By Associated Press, The Washington Post
WASHINGTON â€” Presidents going back to George Washington have claimed a murky power to keep the inner workings of their administrations secret from Congress.
That authority, known as executive privilege, isnâ€™t in the Constitution. It hasnâ€™t been clearly defined by the courts. Yet invoking it has proved effective for presidents determined to keep witnesses or documents away from congressional investigators.
President Barack Obama is the latest to assert the privilege.
He refused on Wednesday to turn over some Justice Department documents about a botched anti-smuggling operation that allowed hundreds of guns sold in Arizona to end up in Mexico. The House Government Oversight and Reform Committee has voted to hold Attorney General Eric Holder in contempt of Congress. The committeeâ€™s recommendation goes to the full House for a vote, unless the White House and lawmakers negotiate a way to defuse the conflict.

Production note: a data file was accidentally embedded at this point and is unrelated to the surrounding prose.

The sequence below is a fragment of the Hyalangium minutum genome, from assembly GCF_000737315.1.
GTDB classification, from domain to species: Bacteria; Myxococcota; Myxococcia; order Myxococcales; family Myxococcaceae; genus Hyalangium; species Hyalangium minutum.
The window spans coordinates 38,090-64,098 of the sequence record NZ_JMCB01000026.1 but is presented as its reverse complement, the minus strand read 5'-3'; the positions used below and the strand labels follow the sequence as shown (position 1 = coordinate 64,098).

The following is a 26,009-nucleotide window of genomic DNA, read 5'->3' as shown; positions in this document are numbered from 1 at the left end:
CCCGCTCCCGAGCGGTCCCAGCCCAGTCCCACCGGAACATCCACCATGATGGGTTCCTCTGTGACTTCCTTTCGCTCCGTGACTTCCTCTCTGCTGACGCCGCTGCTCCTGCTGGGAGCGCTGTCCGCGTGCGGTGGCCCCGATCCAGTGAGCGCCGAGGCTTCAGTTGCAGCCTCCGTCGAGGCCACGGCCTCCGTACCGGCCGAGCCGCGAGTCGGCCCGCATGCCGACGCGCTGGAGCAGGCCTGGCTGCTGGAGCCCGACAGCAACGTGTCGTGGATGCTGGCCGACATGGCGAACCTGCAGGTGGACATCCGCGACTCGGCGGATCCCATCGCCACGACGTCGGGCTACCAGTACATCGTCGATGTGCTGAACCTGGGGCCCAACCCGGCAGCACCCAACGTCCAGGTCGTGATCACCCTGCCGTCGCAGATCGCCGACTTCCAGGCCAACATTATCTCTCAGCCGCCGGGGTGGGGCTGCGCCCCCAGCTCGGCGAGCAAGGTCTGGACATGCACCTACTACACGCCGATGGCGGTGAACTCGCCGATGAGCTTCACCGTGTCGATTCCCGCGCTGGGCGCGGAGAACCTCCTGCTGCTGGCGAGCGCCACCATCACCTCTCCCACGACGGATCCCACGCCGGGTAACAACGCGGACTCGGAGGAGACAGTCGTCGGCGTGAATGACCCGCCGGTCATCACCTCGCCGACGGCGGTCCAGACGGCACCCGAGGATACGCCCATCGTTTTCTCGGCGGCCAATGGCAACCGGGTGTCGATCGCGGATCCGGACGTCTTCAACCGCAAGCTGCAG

A look, in question and answer form, at executive privilege and the fuzzy state of the law regarding showdowns between Congress and a president:
Q: How can a president shrug off a subpoena from a congressional committee?
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